The COVID-19 pandemic, climate crisis and rise of authoritarianism, along with conflicts in various parts of the world, have resulted in an increase in gender inequality, according to an Indian-American nominated for the position of the ambassador-at-large for global women’s issues.
”We have regressed on gender equality because of the threats that we’ve had at the moment, which is the COVID-19 pandemic, which has kept women from the labour force, the climate crisis, the rise of authoritarianism, conflicts around the world,” Geeta Rao Gupta said in response to a question from Senator Jeanne Shaheen during her confirmation hearing before the Senate Committee on Foreign Relations.
”If you look at the world today, the situation of women, if you look at the gender inequality indicators, they show that the inequality has increased,” Gupta told lawmakers.
”The priorities of the Office of Global Women’s Issues currently are the right ones given the reality of the world today because it focuses on advancing women’s economic security and opportunity, it focuses on advancing the women’s peace and security agenda and preventing and responding to gender-based violence,” she said.
According to Gupta, there are many inequities and indignities that women suffer around the world which hold them back from participating fully in the economy.
”They are subject to threats to their safety and have a fear of violence even on a daily basis, and that determines their mobility. In situations of conflict and emergencies and humanitarian crises, they are particularly vulnerable, both in terms of their safety and also in terms of their being able to look after their families and feed their families,” she said.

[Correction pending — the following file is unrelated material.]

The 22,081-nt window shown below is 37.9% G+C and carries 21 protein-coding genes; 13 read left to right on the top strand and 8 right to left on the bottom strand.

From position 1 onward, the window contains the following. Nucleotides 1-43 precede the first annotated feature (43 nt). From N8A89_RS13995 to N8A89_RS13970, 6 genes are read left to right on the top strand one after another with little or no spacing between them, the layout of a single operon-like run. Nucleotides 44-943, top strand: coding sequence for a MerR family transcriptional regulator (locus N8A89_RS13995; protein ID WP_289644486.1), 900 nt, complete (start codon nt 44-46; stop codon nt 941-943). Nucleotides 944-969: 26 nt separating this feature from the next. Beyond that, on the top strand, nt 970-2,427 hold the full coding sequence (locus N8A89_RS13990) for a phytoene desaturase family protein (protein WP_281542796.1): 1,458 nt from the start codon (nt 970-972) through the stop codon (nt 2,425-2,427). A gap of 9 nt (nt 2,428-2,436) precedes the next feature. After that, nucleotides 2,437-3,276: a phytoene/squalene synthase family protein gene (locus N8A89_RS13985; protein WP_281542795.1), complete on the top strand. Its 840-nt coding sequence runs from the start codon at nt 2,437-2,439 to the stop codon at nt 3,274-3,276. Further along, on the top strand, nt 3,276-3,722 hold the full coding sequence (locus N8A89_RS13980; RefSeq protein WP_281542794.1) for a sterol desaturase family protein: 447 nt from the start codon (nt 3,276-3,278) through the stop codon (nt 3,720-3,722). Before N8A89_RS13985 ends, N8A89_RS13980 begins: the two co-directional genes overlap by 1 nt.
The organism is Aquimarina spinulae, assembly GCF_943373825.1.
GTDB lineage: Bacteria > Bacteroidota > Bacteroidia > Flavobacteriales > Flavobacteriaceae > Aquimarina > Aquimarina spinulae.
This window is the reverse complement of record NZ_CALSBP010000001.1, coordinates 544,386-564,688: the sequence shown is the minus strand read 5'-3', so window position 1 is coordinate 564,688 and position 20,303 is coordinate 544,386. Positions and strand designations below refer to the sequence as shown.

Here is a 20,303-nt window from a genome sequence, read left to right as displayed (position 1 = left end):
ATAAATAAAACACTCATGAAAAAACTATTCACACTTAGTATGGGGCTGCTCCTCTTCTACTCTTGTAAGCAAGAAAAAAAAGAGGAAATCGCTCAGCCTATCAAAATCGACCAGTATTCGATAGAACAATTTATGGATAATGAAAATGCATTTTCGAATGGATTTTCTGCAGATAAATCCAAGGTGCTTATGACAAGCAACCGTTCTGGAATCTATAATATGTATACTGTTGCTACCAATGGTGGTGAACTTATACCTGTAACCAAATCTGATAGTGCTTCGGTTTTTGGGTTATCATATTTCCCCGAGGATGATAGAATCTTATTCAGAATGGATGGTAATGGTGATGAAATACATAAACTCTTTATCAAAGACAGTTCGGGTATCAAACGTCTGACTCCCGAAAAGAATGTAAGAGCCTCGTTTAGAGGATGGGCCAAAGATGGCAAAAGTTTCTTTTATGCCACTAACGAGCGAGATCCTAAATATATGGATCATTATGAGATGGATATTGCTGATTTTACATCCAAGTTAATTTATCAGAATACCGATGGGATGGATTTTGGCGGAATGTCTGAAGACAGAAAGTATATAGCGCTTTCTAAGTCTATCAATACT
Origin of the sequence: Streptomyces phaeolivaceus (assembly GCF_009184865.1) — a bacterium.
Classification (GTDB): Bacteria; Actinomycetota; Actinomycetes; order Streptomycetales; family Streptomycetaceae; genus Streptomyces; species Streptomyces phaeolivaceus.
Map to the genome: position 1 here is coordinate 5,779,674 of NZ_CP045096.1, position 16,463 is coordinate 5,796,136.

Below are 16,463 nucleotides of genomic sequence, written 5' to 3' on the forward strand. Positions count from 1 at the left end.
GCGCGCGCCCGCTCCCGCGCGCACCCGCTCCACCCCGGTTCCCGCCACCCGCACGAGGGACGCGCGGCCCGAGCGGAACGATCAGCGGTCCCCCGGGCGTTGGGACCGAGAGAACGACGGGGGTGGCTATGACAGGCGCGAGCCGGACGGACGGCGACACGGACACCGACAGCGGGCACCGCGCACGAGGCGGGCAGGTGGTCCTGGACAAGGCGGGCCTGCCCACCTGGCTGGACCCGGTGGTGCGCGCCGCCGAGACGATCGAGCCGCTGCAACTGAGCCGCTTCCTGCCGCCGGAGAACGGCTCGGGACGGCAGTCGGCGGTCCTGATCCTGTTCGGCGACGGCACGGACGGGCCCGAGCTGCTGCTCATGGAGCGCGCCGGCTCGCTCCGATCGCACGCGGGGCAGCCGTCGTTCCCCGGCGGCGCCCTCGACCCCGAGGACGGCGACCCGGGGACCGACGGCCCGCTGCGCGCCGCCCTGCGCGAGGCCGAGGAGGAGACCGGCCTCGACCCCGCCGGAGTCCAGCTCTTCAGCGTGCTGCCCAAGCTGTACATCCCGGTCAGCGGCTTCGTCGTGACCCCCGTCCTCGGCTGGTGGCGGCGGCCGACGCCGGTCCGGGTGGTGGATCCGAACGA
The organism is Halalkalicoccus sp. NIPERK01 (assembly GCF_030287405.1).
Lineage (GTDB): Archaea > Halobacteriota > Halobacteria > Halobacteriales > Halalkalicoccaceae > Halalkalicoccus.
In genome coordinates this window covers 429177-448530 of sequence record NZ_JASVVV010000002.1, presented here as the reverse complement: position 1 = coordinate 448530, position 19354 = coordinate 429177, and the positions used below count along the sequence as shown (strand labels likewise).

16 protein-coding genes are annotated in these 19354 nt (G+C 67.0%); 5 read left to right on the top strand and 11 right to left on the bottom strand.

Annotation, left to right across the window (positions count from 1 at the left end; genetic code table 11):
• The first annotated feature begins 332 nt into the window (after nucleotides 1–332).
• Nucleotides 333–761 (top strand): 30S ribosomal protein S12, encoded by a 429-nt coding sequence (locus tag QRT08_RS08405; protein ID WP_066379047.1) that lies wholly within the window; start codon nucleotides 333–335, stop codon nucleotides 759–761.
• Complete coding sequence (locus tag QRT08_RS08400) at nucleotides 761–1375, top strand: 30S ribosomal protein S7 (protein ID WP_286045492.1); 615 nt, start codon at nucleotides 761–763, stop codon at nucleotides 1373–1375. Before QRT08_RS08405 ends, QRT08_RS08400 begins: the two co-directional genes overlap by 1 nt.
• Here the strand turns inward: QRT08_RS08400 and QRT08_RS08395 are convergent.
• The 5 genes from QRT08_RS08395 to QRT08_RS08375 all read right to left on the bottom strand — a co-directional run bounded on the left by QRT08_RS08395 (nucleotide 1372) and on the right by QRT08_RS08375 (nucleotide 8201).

Observing that women play essential roles at the household and community levels, she told lawmakers that they are the front-line caretakers and mothers of children. They are the providers and processors and producers of food, and they are income earners, and they are leaders within their communities. ”Yet, they face disadvantages in being able to access productive resources such as employment, education, income, land, etc. That puts them at a disadvantage to fully play their roles,” she said.
”So, by disadvantaging them in that way, you are holding them back, but you’re also holding back their families, their households, their communities, and the economies of entire nations. So, in fact, a McKinsey report recently identified that in 2015, the cost to the global GDP is about USD28 trillion over a 10-year period if those inequality indicators were not improved, if the gap was not closed. So, it has economic consequences, as well as it’s a rights issue,” Gupta said.
Describing herself as a first-generation immigrant, she said: ”I belong to a family of professional women, each of whom dedicated their lives to serving their communities and from a family of men who supported them fully.” She told lawmakers that she did her doctoral research in India on understanding the barriers that women face in pursuing a career, which ultimately, propelled her toward a career focused on rectifying the inequities experienced by women. ”That became both my passion and my profession,” Gupta said.
”From the women entrepreneurs in Kenya and India who sustain small businesses despite limited access to financial services, to the brave women in Liberia who mobilised against great odds to demand peace for their families and communities, I have seen women use the limited resources they have to provide for their families and protect others,” she added.
(This story has not been edited by Devdiscourse staff and is auto-generated from a syndicated feed.)